Law school didn’t get off to a great start either but I would visit a Tower Records often. I know…at some point, no one will know what that means, but I loved walking in there to see the new CDs. Ironically, one day when I was at my worst, a re-release of Loaded had just come out. I was unfamiliar with the album, but I knew Lou Reed would not let me down. Within a few hours, it became the only CD I listened to. With the same Discman, I popped in Loaded and would jump on the Green Line to get to Kent.
Around this time, I was seeing a psychiatrist who liked to give me drugs. I didn’t do well with drugs. I became very depressed and lethargic. I hated how I felt on them and wanted to feel something. I am supposing that much of Lou Reed’s music had a similar sense as he was on lots of drugs through much of this time and I wonder if these songs were what woke him up and moved him through the day. That is what they did for me. I would dance down the street listening to Rock and Roll. These songs had a 1960s Rock sound in them. There was a Motown taste in Lou Reed’s mind. Songs like I Found A Reason just would make me smile in a time when nothing made me smile.
Eventually, my psychiatrist took me off the pills since they were making things worst. The week he did this was the week before Dave’s Sectionals race and I had to turn in a research project for my legal writing class. I was feeling very cold and very sick because I was no longer taking anti-depressants. I wore a sweatshirt and a wool hat to school and could barely talk. I was going through a withdrawal that I was not expecting. I had never been more scared in my life and did not know what was going to happen next. But I had to turn in the project: a binder full of all of my research. That afternoon, I got on the train to go home and had to call my parents to help me get off the train. I was scared to walk as I was losing my motor skills. I couldn’t hold anything and kept shaking. I went to the hospital that evening and they told me it was withdrawal and that I would be okay but that I needed to ween myself off of the pills. Thanks, Doc…
The next day, I got to Iowa and gave Dave the advice about Heroin. It scared him to hear the advice but he knew it was important because it was all I said in between shaking fits. I had listened to The Velvet Underground and Nico on the way to Iowa and the song was on my head. I knew I was going to be okay and I wanted to help my brother out.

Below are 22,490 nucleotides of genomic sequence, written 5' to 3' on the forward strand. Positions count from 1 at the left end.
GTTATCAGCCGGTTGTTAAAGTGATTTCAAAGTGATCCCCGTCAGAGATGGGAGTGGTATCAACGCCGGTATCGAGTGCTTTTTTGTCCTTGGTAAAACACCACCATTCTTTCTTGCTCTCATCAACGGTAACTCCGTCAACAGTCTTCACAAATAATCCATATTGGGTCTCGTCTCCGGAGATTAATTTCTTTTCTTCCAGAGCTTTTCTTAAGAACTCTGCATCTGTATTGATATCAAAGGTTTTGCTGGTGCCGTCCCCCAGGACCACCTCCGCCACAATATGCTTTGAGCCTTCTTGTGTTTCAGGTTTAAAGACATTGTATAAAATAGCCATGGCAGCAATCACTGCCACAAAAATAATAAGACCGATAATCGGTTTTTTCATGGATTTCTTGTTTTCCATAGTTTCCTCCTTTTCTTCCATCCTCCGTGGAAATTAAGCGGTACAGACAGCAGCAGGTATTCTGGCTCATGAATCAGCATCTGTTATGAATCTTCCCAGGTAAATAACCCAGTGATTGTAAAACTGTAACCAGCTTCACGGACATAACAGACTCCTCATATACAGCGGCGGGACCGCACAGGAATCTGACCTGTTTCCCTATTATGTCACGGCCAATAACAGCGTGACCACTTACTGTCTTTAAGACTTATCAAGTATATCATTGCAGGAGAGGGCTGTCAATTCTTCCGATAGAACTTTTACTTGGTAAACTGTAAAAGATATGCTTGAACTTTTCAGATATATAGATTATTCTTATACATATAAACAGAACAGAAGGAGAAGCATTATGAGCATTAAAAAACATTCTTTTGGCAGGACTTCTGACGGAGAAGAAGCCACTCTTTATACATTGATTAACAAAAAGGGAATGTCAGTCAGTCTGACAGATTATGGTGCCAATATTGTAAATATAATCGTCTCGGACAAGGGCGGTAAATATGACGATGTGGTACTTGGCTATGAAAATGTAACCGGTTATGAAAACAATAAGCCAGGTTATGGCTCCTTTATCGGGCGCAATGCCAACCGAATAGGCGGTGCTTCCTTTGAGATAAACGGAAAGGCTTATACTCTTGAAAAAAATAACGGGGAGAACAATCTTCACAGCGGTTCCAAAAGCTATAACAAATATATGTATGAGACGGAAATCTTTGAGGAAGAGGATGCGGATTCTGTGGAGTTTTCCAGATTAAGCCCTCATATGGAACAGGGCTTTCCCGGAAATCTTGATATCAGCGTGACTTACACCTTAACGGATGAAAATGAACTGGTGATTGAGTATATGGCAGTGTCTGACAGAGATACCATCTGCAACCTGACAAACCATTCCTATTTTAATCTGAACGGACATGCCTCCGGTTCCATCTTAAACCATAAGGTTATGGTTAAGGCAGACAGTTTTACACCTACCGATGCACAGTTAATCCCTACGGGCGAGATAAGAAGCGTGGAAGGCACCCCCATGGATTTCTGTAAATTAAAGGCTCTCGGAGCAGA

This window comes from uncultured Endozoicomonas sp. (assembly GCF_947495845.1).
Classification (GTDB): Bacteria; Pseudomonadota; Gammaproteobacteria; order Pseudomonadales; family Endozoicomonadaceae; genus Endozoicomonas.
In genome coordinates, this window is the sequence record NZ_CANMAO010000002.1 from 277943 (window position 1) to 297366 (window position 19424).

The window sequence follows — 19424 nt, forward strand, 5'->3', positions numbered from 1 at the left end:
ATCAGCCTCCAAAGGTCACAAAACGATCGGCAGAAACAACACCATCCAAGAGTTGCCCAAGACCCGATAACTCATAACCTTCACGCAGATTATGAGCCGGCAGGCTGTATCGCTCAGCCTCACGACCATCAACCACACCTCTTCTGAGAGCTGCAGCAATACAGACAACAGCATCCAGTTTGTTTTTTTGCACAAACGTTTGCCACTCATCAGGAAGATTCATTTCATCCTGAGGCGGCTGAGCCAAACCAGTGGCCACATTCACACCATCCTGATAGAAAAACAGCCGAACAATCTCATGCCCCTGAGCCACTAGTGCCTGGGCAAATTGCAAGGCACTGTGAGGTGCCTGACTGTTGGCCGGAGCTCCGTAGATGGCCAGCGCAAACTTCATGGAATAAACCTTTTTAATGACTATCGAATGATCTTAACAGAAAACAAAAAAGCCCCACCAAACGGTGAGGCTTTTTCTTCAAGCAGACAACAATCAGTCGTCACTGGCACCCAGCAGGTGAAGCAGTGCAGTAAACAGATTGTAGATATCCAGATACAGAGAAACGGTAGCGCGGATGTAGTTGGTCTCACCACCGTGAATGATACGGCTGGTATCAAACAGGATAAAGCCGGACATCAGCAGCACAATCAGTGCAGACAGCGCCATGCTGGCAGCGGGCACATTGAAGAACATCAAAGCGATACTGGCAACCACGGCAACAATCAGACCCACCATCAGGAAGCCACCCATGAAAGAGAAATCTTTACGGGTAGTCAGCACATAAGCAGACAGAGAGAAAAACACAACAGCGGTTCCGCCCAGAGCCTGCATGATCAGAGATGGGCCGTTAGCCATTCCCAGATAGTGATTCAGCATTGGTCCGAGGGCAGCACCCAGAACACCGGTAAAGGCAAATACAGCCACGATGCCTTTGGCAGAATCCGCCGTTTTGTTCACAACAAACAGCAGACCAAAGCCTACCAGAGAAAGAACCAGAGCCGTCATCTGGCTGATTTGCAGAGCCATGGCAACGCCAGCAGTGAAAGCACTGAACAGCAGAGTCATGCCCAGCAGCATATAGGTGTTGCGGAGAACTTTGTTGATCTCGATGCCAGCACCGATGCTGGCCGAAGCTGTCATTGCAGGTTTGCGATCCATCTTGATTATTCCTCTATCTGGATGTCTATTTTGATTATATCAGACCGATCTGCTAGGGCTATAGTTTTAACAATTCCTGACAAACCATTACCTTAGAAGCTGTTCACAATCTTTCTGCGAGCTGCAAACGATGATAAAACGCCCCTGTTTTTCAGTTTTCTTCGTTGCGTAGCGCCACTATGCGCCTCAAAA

When I got back to law school, I got my binder back. I didn’t do very well on the assignment as I didn’t remember some of the documents that were sitting on my desk. But I did remember one specific sheet of paper to put in the front cover of the binder. I had lots of song lyrics laying around my room. Somehow, after sitting in the back of the room with a sweatshirt and wool hat pull over my head, I included the lyrics to Heroin for the professor to see. Thanks, Lou Reed.
But I got through law school, got my degree, and continued to listen to The Velvet Underground. And over time, I moved into Lou Reed’s solo work. This past Christmas, Brian bought me Transformer. I put it in the record player often just to hear Hangin’ Around. There are so many perfect songs on the album and it always makes me happy to hear. All of his music was with me in a lot of troubling times and unlike some of the music, I don’t have bad memories of it. I can really never listen to After the Gold Rush again as it became my depression album, but I can still put in any of his records and just feel free.
I’m a pretty straight laced kid. I don’t drink. I don’t do drugs. Never was very risky at all. But I love so many of these Lou Reed anthems that probably have a risky story tied to them. He spoke to me in a way that very few musicians ever have. I will always have his music to listen to and I feel blessed because of that. Thanks, Lou.